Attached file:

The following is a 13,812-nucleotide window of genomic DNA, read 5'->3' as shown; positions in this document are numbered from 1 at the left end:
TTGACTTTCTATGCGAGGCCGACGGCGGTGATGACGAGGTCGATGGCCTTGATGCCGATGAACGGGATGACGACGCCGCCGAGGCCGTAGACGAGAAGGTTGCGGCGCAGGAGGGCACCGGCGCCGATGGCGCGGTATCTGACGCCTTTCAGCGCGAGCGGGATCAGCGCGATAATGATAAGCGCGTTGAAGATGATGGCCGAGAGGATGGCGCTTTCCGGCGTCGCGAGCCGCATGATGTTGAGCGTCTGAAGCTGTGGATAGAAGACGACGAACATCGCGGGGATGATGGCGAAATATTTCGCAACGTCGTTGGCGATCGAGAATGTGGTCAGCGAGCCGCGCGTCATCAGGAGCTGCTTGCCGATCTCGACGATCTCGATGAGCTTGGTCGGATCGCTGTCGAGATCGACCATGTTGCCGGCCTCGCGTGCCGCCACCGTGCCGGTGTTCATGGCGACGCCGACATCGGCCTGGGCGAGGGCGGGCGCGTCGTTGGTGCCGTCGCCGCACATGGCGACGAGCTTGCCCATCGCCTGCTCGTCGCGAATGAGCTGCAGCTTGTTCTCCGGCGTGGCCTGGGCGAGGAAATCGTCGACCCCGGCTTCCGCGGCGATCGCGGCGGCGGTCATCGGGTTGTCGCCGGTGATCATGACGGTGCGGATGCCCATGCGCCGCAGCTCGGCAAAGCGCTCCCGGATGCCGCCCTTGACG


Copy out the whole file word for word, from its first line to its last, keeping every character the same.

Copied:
The following is a 13,812-nucleotide window of genomic DNA, read 5'->3' as shown; positions in this document are numbered from 1 at the left end:
TTGACTTTCTATGCGAGGCCGACGGCGGTGATGACGAGGTCGATGGCCTTGATGCCGATGAACGGGATGACGACGCCGCCGAGGCCGTAGACGAGAAGGTTGCGGCGCAGGAGGGCACCGGCGCCGATGGCGCGGTATCTGACGCCTTTCAGCGCGAGCGGGATCAGCGCGATAATGATAAGCGCGTTGAAGATGATGGCCGAGAGGATGGCGCTTTCCGGCGTCGCGAGCCGCATGATGTTGAGCGTCTGAAGCTGTGGATAGAAGACGACGAACATCGCGGGGATGATGGCGAAATATTTCGCAACGTCGTTGGCGATCGAGAATGTGGTCAGCGAGCCGCGCGTCATCAGGAGCTGCTTGCCGATCTCGACGATCTCGATGAGCTTGGTCGGATCGCTGTCGAGATCGACCATGTTGCCGGCCTCGCGTGCCGCCACCGTGCCGGTGTTCATGGCGACGCCGACATCGGCCTGGGCGAGGGCGGGCGCGTCGTTGGTGCCGTCGCCGCACATGGCGACGAGCTTGCCCATCGCCTGCTCGTCGCGAATGAGCTGCAGCTTGTTCTCCGGCGTGGCCTGGGCGAGGAAATCGTCGACCCCGGCTTCCGCGGCGATCGCGGCGGCGGTCATCGGGTTGTCGCCGGTGATCATGACGGTGCGGATGCCCATGCGCCGCAGCTCGGCAAAGCGCTCCCGGATGCCGCCCTTGACG